• Additional thoughts:Assigning both project and reporting teams based on many critieria—skill development, mix of talent, customer relationships—but not physical geography.Performance review expectations capture virtual abilities and skills.
  • Next, we recognized that companies have gone well past using technology to monitor and control the work of their employees. Frankly, if you’re that worried about whether your team members are actually working or not, then you need to rethink your employee selection and hiring practices!Once companies gained comfort with the opportunities that virtual work provided, they focused on using technology to lower barriers to great performance, with excellent results.
  • First, there is a heavy reliance on technology for communication and collaboration. People use technology and work remotely first—even when they are geographically housed in the same location.Technology is also invested in routinely, and people are expected to leverage and learn the latest that’s availableThere is little concern for the hours people keep, as long as the work is getting done. People are encouraged to work when they want, but along with that goes the expectation of pretty immediate access and quick answers to questions and concerns.
  • Additional example:Best Buy “smashed the clock” when they adopted ROWE, for "results-only work environment." They have been working for several years to demolish decades-old business dogma that equates physical presence with productivity. The goal at Best Buy is to judge performance on output instead of hours. This combines the access of technology with a shift in strategy.
  • An interesting thing then happened as technology made things easier and virtual working became more commonplace. Companies started to realize that the traditional limitation of geography was no longer a barrier for employee selection. They recognized that they could go anywhere to find great talent, and it didn’t matter if the person wanted to move or not.
  • This statement speaks for itself…here are some quotes from our interviews. They reinforce the belief and mission of the Forum, which is that employees are at the center of business success. These companies clearly see that working virtually is simply one of many ways they create a workplace that supports the needs of all their employees, even if it’s not convenient for leadership.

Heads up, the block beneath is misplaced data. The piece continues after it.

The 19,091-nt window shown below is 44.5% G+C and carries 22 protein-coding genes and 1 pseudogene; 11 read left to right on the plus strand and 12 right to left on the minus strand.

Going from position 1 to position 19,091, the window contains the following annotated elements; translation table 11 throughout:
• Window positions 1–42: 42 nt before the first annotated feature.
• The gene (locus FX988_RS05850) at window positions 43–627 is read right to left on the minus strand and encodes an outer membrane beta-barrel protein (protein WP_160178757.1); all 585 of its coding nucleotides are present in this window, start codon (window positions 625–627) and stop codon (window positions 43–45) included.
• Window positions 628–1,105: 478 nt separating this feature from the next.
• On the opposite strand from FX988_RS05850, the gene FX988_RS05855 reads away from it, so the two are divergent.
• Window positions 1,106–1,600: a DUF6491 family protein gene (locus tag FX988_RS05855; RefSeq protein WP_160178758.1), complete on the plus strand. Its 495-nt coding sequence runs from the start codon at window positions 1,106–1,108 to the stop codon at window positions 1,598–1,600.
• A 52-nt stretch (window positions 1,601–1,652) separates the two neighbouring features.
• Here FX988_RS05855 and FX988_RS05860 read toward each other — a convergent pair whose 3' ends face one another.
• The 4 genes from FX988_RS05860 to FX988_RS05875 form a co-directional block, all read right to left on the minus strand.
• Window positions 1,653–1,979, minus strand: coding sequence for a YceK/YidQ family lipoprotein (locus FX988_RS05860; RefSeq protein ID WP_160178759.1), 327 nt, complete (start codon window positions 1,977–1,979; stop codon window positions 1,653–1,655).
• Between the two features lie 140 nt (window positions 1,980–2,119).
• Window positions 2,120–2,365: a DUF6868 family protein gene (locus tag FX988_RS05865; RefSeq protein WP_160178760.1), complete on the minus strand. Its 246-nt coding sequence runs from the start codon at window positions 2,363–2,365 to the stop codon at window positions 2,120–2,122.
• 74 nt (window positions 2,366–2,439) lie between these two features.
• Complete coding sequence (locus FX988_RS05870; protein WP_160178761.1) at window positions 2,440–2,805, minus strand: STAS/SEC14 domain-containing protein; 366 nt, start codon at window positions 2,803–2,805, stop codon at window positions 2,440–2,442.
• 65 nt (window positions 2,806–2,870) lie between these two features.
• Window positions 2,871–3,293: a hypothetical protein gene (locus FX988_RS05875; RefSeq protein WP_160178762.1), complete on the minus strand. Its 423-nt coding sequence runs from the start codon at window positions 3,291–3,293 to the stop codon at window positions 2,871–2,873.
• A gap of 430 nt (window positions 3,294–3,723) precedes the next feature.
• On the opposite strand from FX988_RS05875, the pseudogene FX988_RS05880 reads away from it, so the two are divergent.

• Our next insight was an interesting twist on working virtually. We found that the best organizations gained a real appreciation for the value of face-to-face communications and relationships. They saw some of the shortcomings which can come with a remote workforce, and found that one of the antidotes was to make sure that true relationships had a chance to develop. Without that, business becomes too task oriented, which ultimately leads to disconnection and a sense of being disenfranchised.
  • There are several ways that organizations countered the ‘remoteness’ of working remotely. One approach was to require that new remote employees start their transition with a lengthy stay working with team members or in the home office. This allowed some of the subtleties of relationships to flourish, which could then be carried back to the virtual environment. Another organization has powerful, well designed business meetings that are equal parts content, contact and motivation. They create memorable events that carryover for many months, thus buffering the effect that isolation can have.Video conferencing—which is also a technology enabler—is also routinely used.
  • Examples:Replace real estate budget with a tweak in the travel budget…encourage employees to meet face-to-face “halfway” or at corporate offices. Or travel to a client site and then find a place to meet together for company business.
  • Just as working remotely requires a different set of skills and resources, so does leading a virtual team. How do you offer support when it’s difficult to tell when support is needed? How do you identify performance issues when they’re hard to spot? How to you extend your culture beyond the four walls of your business? These are just some of the challenges that leaders of virtual teams face, and they require their own set of skills. The best organizations recognize this and their leaders have adapted.